(from The Best American Short Stories 2007)
Some people — maybe one in one hundred thousand — can get infected by an epidemic disease and not get sick and die. They don’t even get the symptoms, but they can carry it and they can give it to others. They’re called “chronic asymptomatic carriers,” or CAC’s. You’ve heard of Typhoid Mary maybe, in health class or history. She was one. Not to the degree that the history books say she was, but she was. She didn’t even know she was one until they told her how many people she’d probably killed; but she was one and it drove her crazy to find out. It drove her crazy and the government dropped their case against her. That was about 1910, I think, and it was here in America, during an epidemic.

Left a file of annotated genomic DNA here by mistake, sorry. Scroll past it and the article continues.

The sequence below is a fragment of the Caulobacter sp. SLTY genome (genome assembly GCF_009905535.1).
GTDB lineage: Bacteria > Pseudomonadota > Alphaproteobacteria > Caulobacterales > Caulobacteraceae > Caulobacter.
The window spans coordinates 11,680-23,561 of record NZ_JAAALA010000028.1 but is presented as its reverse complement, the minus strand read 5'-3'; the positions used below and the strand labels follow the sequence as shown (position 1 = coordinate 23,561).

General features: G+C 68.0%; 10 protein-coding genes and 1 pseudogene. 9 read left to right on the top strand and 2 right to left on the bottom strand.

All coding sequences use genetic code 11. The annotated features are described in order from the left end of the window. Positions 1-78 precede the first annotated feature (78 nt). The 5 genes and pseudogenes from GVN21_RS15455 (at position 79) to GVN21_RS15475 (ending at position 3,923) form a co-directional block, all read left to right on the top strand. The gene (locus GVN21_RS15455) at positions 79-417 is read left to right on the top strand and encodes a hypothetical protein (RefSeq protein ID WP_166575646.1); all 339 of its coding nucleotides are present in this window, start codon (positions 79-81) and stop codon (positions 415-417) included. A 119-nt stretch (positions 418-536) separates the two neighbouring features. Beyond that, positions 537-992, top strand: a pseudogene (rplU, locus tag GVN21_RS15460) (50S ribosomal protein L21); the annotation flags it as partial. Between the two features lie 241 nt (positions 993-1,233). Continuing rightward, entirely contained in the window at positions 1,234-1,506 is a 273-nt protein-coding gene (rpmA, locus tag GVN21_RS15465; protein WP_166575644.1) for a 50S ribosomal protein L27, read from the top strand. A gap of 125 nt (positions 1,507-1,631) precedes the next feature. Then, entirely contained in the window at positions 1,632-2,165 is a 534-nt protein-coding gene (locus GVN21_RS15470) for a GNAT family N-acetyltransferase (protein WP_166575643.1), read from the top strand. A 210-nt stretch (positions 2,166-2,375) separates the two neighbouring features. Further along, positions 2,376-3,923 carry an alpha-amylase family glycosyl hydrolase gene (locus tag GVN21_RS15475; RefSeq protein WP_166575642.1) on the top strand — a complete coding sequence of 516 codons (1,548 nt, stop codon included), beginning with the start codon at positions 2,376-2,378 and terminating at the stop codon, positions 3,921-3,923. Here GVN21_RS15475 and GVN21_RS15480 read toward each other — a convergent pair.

That’s how hard it can be on a person when they find out they’re a carrier. That’s what I’m saying, I guess.
What first looks like a spy/conspiracy story — it did originally appear in Fantasy and Science Fiction, after all — ends up being a touching and frightening story of phobia and anxiety. The story’s kind of a amazing at that, actually. And because it ran so much deeper than its situations, I don’t think it’ll hurt to tell you that the guy’s job was to carry diseases to which he was immune into foreign countries to kill many and destabilize the government. Great story. I think having something like this in BASS shows you the upside of giving Stephen King the keys.